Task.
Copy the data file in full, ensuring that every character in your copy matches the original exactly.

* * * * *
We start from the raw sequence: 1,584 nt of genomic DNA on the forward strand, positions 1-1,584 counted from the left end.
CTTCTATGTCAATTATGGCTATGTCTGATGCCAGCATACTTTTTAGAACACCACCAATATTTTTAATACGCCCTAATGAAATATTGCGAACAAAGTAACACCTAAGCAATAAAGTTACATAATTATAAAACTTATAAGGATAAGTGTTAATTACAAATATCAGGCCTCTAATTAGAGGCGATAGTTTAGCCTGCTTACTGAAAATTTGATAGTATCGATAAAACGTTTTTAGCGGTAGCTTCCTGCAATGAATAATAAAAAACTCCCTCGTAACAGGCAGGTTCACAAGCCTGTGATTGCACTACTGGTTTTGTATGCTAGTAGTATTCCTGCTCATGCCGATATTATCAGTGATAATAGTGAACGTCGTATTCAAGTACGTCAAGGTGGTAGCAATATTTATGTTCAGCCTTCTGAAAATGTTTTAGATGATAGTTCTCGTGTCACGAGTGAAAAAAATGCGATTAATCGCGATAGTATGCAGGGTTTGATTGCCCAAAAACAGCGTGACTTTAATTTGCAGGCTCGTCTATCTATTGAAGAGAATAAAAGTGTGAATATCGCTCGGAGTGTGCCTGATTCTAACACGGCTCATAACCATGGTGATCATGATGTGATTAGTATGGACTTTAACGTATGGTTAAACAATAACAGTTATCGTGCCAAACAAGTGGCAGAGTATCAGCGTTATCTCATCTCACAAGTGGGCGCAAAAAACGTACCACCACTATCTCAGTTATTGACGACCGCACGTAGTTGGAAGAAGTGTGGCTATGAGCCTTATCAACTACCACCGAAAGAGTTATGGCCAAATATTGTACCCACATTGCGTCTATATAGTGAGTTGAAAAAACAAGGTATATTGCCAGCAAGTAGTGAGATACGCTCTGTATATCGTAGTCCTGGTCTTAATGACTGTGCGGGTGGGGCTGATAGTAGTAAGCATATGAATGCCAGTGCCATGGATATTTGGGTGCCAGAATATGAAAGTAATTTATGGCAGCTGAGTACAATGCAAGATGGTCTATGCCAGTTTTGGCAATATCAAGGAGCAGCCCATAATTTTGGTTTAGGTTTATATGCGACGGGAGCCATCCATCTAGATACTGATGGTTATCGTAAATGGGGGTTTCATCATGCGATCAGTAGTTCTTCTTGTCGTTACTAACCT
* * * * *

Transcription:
We start from the raw sequence: 1,584 nt of genomic DNA on the forward strand, positions 1-1,584 counted from the left end.
CTTCTATGTCAATTATGGCTATGTCTGATGCCAGCATACTTTTTAGAACACCACCAATATTTTTAATACGCCCTAATGAAATATTGCGAACAAAGTAACACCTAAGCAATAAAGTTACATAATTATAAAACTTATAAGGATAAGTGTTAATTACAAATATCAGGCCTCTAATTAGAGGCGATAGTTTAGCCTGCTTACTGAAAATTTGATAGTATCGATAAAACGTTTTTAGCGGTAGCTTCCTGCAATGAATAATAAAAAACTCCCTCGTAACAGGCAGGTTCACAAGCCTGTGATTGCACTACTGGTTTTGTATGCTAGTAGTATTCCTGCTCATGCCGATATTATCAGTGATAATAGTGAACGTCGTATTCAAGTACGTCAAGGTGGTAGCAATATTTATGTTCAGCCTTCTGAAAATGTTTTAGATGATAGTTCTCGTGTCACGAGTGAAAAAAATGCGATTAATCGCGATAGTATGCAGGGTTTGATTGCCCAAAAACAGCGTGACTTTAATTTGCAGGCTCGTCTATCTATTGAAGAGAATAAAAGTGTGAATATCGCTCGGAGTGTGCCTGATTCTAACACGGCTCATAACCATGGTGATCATGATGTGATTAGTATGGACTTTAACGTATGGTTAAACAATAACAGTTATCGTGCCAAACAAGTGGCAGAGTATCAGCGTTATCTCATCTCACAAGTGGGCGCAAAAAACGTACCACCACTATCTCAGTTATTGACGACCGCACGTAGTTGGAAGAAGTGTGGCTATGAGCCTTATCAACTACCACCGAAAGAGTTATGGCCAAATATTGTACCCACATTGCGTCTATATAGTGAGTTGAAAAAACAAGGTATATTGCCAGCAAGTAGTGAGATACGCTCTGTATATCGTAGTCCTGGTCTTAATGACTGTGCGGGTGGGGCTGATAGTAGTAAGCATATGAATGCCAGTGCCATGGATATTTGGGTGCCAGAATATGAAAGTAATTTATGGCAGCTGAGTACAATGCAAGATGGTCTATGCCAGTTTTGGCAATATCAAGGAGCAGCCCATAATTTTGGTTTAGGTTTATATGCGACGGGAGCCATCCATCTAGATACTGATGGTTATCGTAAATGGGGGTTTCATCATGCGATCAGTAGTTCTTCTTGTCGTTACTAACCT